That inscription possibly dates back all the way to 1616. It follows a pattern. In 1904, a stone emerged in the Spree River near the village of Trebatsch, on which was inscribed: “When you see this stone again, you’ll cry, so shallow was the water in the year 1417.”

These hunger stones are a remarkable meteorological chronicle, from the age before standardized weather observations. Most of the inscriptions date from the 15th to the 19th century. The city archives of Pirna, Germany record a stone with the year 1115 engraved on it, but its exact location is no longer known.

Over the years, many hunger stones were removed as obstacles to shipping. The earliest remaining inscription is the one in Trebatsch.

Morbid tourism

The concept of hunger stones was brought to wider attention in the 19th century by newspapers and travelogues, the mass media of the time. In 1904, the Děčín stone became the target of daily tourist excursions, and had to be protected from destruction by a wall built around it. Thousands of postcards showing the stone were sent from the town all over the world. In the 1930s, an inscription in Czech was added, reading: “Girl, don’t cry and moan when it’s dry, water the fields instead.”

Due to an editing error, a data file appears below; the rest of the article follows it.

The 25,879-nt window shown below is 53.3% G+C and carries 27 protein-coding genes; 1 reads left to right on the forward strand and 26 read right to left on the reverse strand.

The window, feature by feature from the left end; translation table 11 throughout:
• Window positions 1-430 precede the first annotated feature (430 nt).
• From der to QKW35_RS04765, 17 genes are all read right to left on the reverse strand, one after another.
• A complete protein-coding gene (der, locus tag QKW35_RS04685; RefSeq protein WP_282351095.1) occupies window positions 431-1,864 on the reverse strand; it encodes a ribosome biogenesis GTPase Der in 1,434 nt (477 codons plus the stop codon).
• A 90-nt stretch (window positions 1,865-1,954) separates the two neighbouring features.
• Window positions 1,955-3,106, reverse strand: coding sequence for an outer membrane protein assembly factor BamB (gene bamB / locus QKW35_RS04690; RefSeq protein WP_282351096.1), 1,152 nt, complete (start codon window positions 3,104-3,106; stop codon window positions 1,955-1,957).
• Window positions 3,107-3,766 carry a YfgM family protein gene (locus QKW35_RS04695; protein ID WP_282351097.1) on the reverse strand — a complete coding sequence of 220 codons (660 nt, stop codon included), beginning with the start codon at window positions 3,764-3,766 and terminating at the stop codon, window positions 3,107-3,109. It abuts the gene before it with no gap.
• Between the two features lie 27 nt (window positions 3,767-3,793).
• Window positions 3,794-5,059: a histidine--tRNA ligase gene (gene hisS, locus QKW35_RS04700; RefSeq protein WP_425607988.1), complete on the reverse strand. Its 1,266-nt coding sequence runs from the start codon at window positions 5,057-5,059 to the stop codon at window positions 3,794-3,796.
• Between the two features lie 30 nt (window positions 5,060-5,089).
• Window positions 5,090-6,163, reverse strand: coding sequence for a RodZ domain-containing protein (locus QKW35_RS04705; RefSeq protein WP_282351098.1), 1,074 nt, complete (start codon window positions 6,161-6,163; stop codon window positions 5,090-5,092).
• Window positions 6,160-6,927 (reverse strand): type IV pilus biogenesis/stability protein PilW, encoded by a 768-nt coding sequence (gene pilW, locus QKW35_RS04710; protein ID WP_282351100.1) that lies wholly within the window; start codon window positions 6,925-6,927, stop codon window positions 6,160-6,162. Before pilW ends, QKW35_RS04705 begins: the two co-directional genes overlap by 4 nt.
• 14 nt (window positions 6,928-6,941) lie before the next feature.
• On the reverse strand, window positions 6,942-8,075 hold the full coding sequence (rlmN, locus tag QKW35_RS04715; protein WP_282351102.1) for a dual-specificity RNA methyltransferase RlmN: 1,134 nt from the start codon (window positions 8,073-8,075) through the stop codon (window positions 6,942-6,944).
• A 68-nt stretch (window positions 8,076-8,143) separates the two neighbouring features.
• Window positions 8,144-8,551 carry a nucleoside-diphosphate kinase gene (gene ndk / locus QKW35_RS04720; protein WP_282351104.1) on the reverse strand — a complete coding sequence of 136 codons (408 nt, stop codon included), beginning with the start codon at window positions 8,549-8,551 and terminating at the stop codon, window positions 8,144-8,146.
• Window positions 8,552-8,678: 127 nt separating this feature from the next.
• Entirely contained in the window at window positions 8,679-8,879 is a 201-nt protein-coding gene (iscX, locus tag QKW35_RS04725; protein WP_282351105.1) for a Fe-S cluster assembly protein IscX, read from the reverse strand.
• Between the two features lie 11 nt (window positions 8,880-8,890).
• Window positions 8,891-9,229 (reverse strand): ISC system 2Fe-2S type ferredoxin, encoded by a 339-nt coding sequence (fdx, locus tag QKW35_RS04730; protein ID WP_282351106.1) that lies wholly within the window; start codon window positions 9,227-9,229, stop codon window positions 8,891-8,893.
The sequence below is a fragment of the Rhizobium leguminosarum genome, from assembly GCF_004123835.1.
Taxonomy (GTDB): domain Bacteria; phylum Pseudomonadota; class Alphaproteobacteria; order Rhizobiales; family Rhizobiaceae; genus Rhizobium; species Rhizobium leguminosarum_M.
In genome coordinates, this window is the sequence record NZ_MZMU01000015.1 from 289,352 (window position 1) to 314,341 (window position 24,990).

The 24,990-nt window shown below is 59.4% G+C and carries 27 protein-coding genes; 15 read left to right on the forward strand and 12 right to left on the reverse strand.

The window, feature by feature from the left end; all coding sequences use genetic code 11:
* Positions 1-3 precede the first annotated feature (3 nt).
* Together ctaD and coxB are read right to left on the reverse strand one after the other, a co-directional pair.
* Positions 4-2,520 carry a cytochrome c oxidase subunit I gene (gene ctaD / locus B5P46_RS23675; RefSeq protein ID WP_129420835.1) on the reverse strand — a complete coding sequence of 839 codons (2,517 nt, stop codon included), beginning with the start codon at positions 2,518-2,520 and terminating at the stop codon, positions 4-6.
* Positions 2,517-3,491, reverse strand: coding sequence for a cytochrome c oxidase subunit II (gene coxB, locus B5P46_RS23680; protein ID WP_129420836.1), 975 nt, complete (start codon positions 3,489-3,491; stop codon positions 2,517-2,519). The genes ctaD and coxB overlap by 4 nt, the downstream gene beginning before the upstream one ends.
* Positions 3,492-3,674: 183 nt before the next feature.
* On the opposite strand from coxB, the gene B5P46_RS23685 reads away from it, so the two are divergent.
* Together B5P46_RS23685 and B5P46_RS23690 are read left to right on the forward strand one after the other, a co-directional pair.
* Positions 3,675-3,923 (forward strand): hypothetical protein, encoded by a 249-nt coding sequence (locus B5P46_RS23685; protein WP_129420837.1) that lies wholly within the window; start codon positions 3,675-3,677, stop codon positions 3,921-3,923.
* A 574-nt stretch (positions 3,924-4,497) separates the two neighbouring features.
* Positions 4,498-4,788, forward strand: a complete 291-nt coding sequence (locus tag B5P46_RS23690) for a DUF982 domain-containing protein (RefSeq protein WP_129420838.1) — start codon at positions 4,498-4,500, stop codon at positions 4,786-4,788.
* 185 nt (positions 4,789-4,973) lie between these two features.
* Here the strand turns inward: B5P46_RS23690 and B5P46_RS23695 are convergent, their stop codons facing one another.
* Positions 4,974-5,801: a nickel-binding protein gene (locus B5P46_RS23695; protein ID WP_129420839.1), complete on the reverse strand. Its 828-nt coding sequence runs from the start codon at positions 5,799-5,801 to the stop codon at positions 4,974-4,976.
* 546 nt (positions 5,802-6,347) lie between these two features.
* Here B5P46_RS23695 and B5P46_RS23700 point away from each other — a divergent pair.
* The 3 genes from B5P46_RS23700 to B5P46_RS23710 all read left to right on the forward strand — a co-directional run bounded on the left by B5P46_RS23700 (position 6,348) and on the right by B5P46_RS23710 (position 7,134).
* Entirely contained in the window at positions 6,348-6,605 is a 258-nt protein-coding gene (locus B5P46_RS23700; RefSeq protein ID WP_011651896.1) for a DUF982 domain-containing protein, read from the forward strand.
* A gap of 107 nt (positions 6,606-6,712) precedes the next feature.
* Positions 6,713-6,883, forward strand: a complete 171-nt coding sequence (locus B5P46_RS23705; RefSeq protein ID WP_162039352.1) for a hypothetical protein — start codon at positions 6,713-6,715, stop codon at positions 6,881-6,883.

As the top map shows, the hunger stones are a phenomenon with a very limited geographic scope. More than two dozen hunger stones can be found in the Elbe, with a particular concentration on the stretch on either side of the German-Czech border.

There are a few stones in the Rhine, in particular on or near Lake Konstanz, near the German-Swiss border, as well as individual occurrences on the Mosel and Weser in Germany, and smaller rivers in northwestern Switzerland.

Engraving of Barachach and environs by Matthäus Merian (1645). Circled in the foreground, the “Altar of Bacchus,” as it emerged in a recent dry season, possibly 1636, 1639, or 1642. The obstacle was dynamited in 1850. (Credit: Public domain / Ruland Kolen)

Messages from the past